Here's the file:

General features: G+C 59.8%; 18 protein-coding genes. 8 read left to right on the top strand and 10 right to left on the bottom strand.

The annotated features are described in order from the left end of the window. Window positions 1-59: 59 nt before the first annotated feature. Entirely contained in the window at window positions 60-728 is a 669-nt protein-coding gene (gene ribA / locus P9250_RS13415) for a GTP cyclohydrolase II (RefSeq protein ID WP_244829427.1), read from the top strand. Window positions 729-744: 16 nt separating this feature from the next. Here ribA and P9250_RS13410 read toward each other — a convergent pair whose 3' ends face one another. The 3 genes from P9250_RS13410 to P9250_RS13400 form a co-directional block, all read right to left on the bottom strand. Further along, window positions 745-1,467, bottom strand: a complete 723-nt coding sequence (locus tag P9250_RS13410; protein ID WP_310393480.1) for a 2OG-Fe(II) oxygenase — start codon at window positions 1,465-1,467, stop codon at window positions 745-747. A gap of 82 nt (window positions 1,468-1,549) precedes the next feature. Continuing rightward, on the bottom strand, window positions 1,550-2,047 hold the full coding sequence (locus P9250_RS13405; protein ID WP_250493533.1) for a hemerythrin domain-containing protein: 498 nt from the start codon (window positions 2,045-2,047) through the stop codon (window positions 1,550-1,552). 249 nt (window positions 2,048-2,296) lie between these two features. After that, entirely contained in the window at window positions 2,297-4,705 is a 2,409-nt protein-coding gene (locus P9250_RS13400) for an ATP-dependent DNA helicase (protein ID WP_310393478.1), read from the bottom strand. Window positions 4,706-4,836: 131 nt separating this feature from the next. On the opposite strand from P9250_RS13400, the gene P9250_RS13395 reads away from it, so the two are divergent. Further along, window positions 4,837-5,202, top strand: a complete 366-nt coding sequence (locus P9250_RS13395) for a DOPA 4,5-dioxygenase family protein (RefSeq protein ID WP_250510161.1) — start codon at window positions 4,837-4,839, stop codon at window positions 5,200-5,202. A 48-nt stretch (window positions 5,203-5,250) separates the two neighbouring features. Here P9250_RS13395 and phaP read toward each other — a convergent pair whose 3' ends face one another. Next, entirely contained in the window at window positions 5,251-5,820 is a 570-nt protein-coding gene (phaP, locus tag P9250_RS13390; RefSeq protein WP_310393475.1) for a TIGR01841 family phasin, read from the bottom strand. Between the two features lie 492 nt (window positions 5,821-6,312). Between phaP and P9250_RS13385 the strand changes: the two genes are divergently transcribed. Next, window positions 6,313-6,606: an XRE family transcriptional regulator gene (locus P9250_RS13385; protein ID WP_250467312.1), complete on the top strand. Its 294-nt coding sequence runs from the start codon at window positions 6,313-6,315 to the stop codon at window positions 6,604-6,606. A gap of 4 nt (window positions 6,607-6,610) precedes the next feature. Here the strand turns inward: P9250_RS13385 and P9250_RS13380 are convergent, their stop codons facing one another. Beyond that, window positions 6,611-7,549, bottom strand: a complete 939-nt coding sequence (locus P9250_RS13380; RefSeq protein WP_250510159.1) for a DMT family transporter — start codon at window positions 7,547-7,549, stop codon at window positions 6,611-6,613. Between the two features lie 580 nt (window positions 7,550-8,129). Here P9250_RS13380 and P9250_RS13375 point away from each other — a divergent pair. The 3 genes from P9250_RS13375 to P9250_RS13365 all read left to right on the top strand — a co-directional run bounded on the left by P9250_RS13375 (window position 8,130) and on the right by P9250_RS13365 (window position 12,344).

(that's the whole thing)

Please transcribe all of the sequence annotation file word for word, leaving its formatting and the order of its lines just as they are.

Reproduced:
General features: G+C 59.8%; 18 protein-coding genes. 8 read left to right on the top strand and 10 right to left on the bottom strand.

The annotated features are described in order from the left end of the window. Window positions 1-59: 59 nt before the first annotated feature. Entirely contained in the window at window positions 60-728 is a 669-nt protein-coding gene (gene ribA / locus P9250_RS13415) for a GTP cyclohydrolase II (RefSeq protein ID WP_244829427.1), read from the top strand. Window positions 729-744: 16 nt separating this feature from the next. Here ribA and P9250_RS13410 read toward each other — a convergent pair whose 3' ends face one another. The 3 genes from P9250_RS13410 to P9250_RS13400 form a co-directional block, all read right to left on the bottom strand. Further along, window positions 745-1,467, bottom strand: a complete 723-nt coding sequence (locus tag P9250_RS13410; protein ID WP_310393480.1) for a 2OG-Fe(II) oxygenase — start codon at window positions 1,465-1,467, stop codon at window positions 745-747. A gap of 82 nt (window positions 1,468-1,549) precedes the next feature. Continuing rightward, on the bottom strand, window positions 1,550-2,047 hold the full coding sequence (locus P9250_RS13405; protein ID WP_250493533.1) for a hemerythrin domain-containing protein: 498 nt from the start codon (window positions 2,045-2,047) through the stop codon (window positions 1,550-1,552). 249 nt (window positions 2,048-2,296) lie between these two features. After that, entirely contained in the window at window positions 2,297-4,705 is a 2,409-nt protein-coding gene (locus P9250_RS13400) for an ATP-dependent DNA helicase (protein ID WP_310393478.1), read from the bottom strand. Window positions 4,706-4,836: 131 nt separating this feature from the next. On the opposite strand from P9250_RS13400, the gene P9250_RS13395 reads away from it, so the two are divergent. Further along, window positions 4,837-5,202, top strand: a complete 366-nt coding sequence (locus P9250_RS13395) for a DOPA 4,5-dioxygenase family protein (RefSeq protein ID WP_250510161.1) — start codon at window positions 4,837-4,839, stop codon at window positions 5,200-5,202. A 48-nt stretch (window positions 5,203-5,250) separates the two neighbouring features. Here P9250_RS13395 and phaP read toward each other — a convergent pair whose 3' ends face one another. Next, entirely contained in the window at window positions 5,251-5,820 is a 570-nt protein-coding gene (phaP, locus tag P9250_RS13390; RefSeq protein WP_310393475.1) for a TIGR01841 family phasin, read from the bottom strand. Between the two features lie 492 nt (window positions 5,821-6,312). Between phaP and P9250_RS13385 the strand changes: the two genes are divergently transcribed. Next, window positions 6,313-6,606: an XRE family transcriptional regulator gene (locus P9250_RS13385; protein ID WP_250467312.1), complete on the top strand. Its 294-nt coding sequence runs from the start codon at window positions 6,313-6,315 to the stop codon at window positions 6,604-6,606. A gap of 4 nt (window positions 6,607-6,610) precedes the next feature. Here the strand turns inward: P9250_RS13385 and P9250_RS13380 are convergent, their stop codons facing one another. Beyond that, window positions 6,611-7,549, bottom strand: a complete 939-nt coding sequence (locus P9250_RS13380; RefSeq protein WP_250510159.1) for a DMT family transporter — start codon at window positions 7,547-7,549, stop codon at window positions 6,611-6,613. Between the two features lie 580 nt (window positions 7,550-8,129). Here P9250_RS13380 and P9250_RS13375 point away from each other — a divergent pair. The 3 genes from P9250_RS13375 to P9250_RS13365 all read left to right on the top strand — a co-directional run bounded on the left by P9250_RS13375 (window position 8,130) and on the right by P9250_RS13365 (window position 12,344).